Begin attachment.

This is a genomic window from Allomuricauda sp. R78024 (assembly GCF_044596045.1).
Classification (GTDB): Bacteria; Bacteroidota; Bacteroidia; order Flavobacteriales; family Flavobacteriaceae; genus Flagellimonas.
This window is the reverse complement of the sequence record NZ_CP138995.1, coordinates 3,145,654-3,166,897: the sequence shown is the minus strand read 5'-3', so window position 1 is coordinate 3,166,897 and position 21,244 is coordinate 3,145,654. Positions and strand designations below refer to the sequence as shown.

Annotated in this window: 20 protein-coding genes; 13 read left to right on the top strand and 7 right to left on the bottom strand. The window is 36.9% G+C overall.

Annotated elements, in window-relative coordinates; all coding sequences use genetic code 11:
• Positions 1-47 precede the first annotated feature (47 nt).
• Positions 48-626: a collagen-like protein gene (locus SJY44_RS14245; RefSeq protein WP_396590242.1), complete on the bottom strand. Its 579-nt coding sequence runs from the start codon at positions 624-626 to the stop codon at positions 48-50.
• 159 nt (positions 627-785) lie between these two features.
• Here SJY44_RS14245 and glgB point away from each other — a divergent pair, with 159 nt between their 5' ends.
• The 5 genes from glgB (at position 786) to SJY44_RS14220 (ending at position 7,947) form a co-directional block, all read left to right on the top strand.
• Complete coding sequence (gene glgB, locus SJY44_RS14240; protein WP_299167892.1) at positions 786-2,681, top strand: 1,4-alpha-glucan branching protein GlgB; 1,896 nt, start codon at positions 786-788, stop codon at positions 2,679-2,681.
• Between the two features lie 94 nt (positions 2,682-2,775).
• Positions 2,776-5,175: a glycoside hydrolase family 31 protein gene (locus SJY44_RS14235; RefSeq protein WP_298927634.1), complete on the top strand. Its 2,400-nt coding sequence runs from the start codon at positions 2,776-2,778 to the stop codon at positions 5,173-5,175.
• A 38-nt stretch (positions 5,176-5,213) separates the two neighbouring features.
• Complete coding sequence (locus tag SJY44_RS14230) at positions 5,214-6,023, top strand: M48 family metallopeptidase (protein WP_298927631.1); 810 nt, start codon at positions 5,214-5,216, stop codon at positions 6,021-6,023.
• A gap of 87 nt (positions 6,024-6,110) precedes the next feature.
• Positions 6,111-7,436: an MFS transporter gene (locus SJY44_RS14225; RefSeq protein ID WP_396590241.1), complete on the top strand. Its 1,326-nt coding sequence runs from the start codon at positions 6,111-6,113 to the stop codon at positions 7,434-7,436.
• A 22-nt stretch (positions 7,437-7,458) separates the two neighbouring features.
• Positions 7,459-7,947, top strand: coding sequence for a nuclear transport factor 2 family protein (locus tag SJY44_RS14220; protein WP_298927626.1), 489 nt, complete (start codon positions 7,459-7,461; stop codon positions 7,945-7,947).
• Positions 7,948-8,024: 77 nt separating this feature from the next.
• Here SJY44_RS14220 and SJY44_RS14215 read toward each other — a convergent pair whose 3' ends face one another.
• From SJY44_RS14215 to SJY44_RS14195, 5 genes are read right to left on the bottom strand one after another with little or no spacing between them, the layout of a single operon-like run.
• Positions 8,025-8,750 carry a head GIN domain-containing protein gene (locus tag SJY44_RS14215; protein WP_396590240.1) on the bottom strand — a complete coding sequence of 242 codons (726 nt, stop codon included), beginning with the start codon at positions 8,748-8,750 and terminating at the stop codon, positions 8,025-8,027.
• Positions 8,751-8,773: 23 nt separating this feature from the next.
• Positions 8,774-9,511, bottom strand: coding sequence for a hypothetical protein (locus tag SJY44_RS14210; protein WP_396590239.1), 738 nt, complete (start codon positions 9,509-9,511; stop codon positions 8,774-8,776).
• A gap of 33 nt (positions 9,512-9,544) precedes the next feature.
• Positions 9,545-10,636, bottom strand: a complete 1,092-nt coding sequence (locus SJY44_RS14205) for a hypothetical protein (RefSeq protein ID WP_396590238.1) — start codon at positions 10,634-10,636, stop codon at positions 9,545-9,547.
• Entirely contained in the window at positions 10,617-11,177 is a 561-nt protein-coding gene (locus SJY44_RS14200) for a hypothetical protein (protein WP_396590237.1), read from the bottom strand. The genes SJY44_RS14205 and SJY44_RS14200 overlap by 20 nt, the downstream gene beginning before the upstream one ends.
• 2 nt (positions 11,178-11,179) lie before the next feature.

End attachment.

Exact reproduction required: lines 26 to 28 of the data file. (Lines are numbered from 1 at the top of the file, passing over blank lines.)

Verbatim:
• A gap of 33 nt (positions 9,512-9,544) precedes the next feature.
• Positions 9,545-10,636, bottom strand: a complete 1,092-nt coding sequence (locus SJY44_RS14205) for a hypothetical protein (RefSeq protein ID WP_396590238.1) — start codon at positions 10,634-10,636, stop codon at positions 9,545-9,547.
• Entirely contained in the window at positions 10,617-11,177 is a 561-nt protein-coding gene (locus SJY44_RS14200) for a hypothetical protein (protein WP_396590237.1), read from the bottom strand. The genes SJY44_RS14205 and SJY44_RS14200 overlap by 20 nt, the downstream gene beginning before the upstream one ends.